This brings up another little window in the same area as the Solution and Team Explorer area of Visual Studio called the Schema View.
From this view you will want to expand Schemas, then expand the HumanResources, expand Programmability, Stored Procedures and finally you want to right click onto the uspUpdateEmployeePersonalInfo and choose Create Unit Tests…
If you don’t already have a Test Project the next step will let you create a skeleton Unit test for this stored procedure and the option to create a new Test project in the language of your choice.
You will find that when this window opens you can choose more than just the one stored procedure that we choose in the previous step but yours is the only one that is checked. If you did want to have more than one stored procedure in the same class file you could pick them as well. Then set the Project name or select and existing Test Project and give it a decent class name. I named mine HumanRecourceUnitTests.cs. After you click OK it will build all the pieces the test project and default unittest.cs file that we don’t need and everything just starts to look like a typical Unit Test until the following dialog pops up.
Now in order to run unit tests against the database you need a connection to the database. In the first part of this you should be able to find your original stored procedure that you used to create the database project. You will notice that this dialog has an optional additional what it calls a secondary data connection to validate unit tests. In this sample we will not need this but in a real world application you may so let me explain that scenario. When an application that is built with a database connection, typically that application and the connection string would just have enough rights to run the stored procedures and nothing else. In those cases you will want to test those connection string when running the stored procedure that you are testing but that same connection string would not have the rights to check the database to see if those rights are valid especially in a scenario where you want to check if the right values got inserted or deleted, that is where this secondary data connection comes in, it would be a data connection that had higher rights to look at those values directly from the tables.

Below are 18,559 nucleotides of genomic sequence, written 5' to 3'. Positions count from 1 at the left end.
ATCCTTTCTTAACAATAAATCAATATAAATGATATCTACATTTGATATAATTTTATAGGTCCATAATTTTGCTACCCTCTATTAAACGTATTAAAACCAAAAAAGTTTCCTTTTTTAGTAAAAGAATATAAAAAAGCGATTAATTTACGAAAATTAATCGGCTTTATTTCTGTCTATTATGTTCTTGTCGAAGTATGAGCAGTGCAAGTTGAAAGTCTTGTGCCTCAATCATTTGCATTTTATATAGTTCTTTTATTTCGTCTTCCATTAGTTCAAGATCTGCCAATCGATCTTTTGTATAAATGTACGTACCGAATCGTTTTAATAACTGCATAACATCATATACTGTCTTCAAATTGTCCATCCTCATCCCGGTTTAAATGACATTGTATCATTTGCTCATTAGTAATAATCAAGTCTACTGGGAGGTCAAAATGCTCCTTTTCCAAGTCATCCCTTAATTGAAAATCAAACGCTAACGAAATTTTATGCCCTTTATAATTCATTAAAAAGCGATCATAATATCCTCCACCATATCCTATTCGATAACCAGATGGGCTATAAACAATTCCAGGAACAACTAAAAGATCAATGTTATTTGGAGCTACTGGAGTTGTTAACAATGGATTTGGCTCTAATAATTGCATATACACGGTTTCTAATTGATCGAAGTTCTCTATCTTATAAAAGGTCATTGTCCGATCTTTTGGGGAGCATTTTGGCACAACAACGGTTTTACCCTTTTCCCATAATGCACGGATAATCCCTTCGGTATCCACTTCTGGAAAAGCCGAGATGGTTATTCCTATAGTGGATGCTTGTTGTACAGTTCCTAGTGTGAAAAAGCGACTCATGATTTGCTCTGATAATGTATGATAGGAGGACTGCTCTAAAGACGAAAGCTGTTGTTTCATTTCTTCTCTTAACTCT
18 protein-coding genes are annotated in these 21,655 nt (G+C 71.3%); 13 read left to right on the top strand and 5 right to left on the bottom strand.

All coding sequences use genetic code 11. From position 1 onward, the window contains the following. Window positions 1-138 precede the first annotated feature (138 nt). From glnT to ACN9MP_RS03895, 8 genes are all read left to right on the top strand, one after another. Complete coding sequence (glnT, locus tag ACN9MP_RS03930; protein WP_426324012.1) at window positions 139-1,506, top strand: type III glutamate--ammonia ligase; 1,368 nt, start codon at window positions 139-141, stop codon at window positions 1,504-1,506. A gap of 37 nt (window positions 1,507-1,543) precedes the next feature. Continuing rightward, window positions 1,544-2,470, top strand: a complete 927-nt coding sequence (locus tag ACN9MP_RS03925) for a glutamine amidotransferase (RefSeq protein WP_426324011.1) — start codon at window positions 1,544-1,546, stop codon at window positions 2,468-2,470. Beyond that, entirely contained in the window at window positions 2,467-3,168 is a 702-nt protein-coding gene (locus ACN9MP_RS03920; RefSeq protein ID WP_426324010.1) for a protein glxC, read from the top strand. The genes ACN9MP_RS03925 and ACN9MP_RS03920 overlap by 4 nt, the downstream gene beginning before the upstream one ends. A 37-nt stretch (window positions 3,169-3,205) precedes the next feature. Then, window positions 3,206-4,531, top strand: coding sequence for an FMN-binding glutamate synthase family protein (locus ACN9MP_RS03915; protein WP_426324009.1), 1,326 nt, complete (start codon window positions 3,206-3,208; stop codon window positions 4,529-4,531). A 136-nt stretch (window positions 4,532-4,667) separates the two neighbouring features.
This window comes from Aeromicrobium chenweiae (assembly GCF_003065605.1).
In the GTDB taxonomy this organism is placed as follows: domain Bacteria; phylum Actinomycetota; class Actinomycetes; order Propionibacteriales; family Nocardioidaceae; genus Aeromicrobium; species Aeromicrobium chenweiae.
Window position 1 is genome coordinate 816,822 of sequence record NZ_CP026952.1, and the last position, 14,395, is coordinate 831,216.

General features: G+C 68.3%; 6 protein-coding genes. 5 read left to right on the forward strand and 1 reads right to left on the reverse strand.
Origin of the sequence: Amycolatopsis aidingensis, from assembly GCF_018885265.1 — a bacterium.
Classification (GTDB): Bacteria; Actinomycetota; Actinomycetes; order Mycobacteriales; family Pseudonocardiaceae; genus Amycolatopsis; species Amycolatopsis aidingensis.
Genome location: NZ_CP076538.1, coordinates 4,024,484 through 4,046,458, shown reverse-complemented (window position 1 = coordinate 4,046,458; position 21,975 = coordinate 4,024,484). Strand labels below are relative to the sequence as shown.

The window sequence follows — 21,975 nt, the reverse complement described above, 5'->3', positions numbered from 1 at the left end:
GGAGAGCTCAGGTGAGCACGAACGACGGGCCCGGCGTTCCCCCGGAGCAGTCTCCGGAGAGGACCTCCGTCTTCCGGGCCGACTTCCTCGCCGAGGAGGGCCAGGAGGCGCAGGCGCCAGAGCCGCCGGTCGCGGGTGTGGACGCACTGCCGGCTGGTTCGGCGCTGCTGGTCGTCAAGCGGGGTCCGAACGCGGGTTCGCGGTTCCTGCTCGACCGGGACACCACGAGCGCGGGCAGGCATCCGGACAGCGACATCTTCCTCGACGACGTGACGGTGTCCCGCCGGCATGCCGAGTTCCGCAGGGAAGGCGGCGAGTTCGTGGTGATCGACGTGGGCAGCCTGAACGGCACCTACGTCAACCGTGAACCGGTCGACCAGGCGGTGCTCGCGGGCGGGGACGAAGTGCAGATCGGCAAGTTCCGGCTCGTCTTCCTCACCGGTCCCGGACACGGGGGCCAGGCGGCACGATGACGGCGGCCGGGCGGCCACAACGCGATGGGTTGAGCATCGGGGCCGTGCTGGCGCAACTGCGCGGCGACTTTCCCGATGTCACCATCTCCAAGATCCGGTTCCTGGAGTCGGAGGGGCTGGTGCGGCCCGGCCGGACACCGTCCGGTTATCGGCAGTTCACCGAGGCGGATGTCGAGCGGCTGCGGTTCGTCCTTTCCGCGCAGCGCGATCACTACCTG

After you have clicked the OK button Visual Studio will display a skeleton of a unit test to test this stored procedure.
In theory we have a unit test that we could run, but the results would indicate that the results are inconclusive because although this stored procedure is being run, it is really just exercising the stored procedure and not really testing it as in giving it some values to insert and checking if those values come back.
We are going to replace the unit test calls here with the following code snippet. I have it all in one piece here for you to easily grab this but following this I will break down this code so you can see what is going on. It is very similar to what the skeleton provided with us but we give it some distinct values.